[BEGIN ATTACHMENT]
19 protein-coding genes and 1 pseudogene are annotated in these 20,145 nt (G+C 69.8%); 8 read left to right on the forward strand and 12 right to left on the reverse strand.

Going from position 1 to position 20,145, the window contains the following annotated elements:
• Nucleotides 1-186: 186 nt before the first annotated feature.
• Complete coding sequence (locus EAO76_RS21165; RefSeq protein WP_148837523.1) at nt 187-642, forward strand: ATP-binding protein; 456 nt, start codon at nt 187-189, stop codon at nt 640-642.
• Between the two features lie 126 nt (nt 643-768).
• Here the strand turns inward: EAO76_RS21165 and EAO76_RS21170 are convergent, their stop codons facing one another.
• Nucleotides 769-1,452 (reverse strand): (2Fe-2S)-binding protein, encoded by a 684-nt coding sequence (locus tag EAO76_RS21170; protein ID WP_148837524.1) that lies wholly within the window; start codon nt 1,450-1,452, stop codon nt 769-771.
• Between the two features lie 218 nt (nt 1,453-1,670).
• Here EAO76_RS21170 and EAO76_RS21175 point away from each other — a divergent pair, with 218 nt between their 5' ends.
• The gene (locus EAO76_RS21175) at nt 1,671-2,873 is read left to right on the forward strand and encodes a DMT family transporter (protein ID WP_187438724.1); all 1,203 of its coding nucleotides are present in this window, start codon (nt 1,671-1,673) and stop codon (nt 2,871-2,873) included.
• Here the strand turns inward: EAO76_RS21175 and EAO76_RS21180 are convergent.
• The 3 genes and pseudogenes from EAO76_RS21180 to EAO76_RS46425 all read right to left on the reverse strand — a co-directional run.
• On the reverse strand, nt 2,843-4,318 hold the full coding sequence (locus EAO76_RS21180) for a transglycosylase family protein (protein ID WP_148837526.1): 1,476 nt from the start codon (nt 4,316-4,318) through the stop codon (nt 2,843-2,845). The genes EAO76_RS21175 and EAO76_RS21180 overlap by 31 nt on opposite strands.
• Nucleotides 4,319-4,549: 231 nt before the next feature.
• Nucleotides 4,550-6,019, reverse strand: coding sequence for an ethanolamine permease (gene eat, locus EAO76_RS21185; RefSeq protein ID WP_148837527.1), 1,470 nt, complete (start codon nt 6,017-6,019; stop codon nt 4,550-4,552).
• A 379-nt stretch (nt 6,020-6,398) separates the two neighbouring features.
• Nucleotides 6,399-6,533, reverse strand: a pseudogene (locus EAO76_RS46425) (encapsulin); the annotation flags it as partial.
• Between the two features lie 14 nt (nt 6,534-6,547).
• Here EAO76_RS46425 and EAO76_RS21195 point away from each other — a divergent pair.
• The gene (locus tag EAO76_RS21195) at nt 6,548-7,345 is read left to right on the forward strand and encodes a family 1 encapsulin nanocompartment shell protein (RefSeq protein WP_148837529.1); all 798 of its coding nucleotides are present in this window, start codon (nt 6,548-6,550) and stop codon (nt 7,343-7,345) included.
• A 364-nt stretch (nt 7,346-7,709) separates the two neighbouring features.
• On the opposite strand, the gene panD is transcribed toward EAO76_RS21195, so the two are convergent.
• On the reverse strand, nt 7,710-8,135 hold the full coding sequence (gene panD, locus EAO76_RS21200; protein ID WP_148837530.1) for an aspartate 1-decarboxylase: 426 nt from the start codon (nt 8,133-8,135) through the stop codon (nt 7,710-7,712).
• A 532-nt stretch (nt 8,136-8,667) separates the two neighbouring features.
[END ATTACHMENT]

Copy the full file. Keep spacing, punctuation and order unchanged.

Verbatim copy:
19 protein-coding genes and 1 pseudogene are annotated in these 20,145 nt (G+C 69.8%); 8 read left to right on the forward strand and 12 right to left on the reverse strand.

Going from position 1 to position 20,145, the window contains the following annotated elements:
• Nucleotides 1-186: 186 nt before the first annotated feature.
• Complete coding sequence (locus EAO76_RS21165; RefSeq protein WP_148837523.1) at nt 187-642, forward strand: ATP-binding protein; 456 nt, start codon at nt 187-189, stop codon at nt 640-642.
• Between the two features lie 126 nt (nt 643-768).
• Here the strand turns inward: EAO76_RS21165 and EAO76_RS21170 are convergent, their stop codons facing one another.
• Nucleotides 769-1,452 (reverse strand): (2Fe-2S)-binding protein, encoded by a 684-nt coding sequence (locus tag EAO76_RS21170; protein ID WP_148837524.1) that lies wholly within the window; start codon nt 1,450-1,452, stop codon nt 769-771.
• Between the two features lie 218 nt (nt 1,453-1,670).
• Here EAO76_RS21170 and EAO76_RS21175 point away from each other — a divergent pair, with 218 nt between their 5' ends.
• The gene (locus EAO76_RS21175) at nt 1,671-2,873 is read left to right on the forward strand and encodes a DMT family transporter (protein ID WP_187438724.1); all 1,203 of its coding nucleotides are present in this window, start codon (nt 1,671-1,673) and stop codon (nt 2,871-2,873) included.
• Here the strand turns inward: EAO76_RS21175 and EAO76_RS21180 are convergent.
• The 3 genes and pseudogenes from EAO76_RS21180 to EAO76_RS46425 all read right to left on the reverse strand — a co-directional run.
• On the reverse strand, nt 2,843-4,318 hold the full coding sequence (locus EAO76_RS21180) for a transglycosylase family protein (protein ID WP_148837526.1): 1,476 nt from the start codon (nt 4,316-4,318) through the stop codon (nt 2,843-2,845). The genes EAO76_RS21175 and EAO76_RS21180 overlap by 31 nt on opposite strands.
• Nucleotides 4,319-4,549: 231 nt before the next feature.
• Nucleotides 4,550-6,019, reverse strand: coding sequence for an ethanolamine permease (gene eat, locus EAO76_RS21185; RefSeq protein ID WP_148837527.1), 1,470 nt, complete (start codon nt 6,017-6,019; stop codon nt 4,550-4,552).
• A 379-nt stretch (nt 6,020-6,398) separates the two neighbouring features.
• Nucleotides 6,399-6,533, reverse strand: a pseudogene (locus EAO76_RS46425) (encapsulin); the annotation flags it as partial.
• Between the two features lie 14 nt (nt 6,534-6,547).
• Here EAO76_RS46425 and EAO76_RS21195 point away from each other — a divergent pair.
• The gene (locus tag EAO76_RS21195) at nt 6,548-7,345 is read left to right on the forward strand and encodes a family 1 encapsulin nanocompartment shell protein (RefSeq protein WP_148837529.1); all 798 of its coding nucleotides are present in this window, start codon (nt 6,548-6,550) and stop codon (nt 7,343-7,345) included.
• A 364-nt stretch (nt 7,346-7,709) separates the two neighbouring features.
• On the opposite strand, the gene panD is transcribed toward EAO76_RS21195, so the two are convergent.
• On the reverse strand, nt 7,710-8,135 hold the full coding sequence (gene panD, locus EAO76_RS21200; protein ID WP_148837530.1) for an aspartate 1-decarboxylase: 426 nt from the start codon (nt 8,133-8,135) through the stop codon (nt 7,710-7,712).
• A 532-nt stretch (nt 8,136-8,667) separates the two neighbouring features.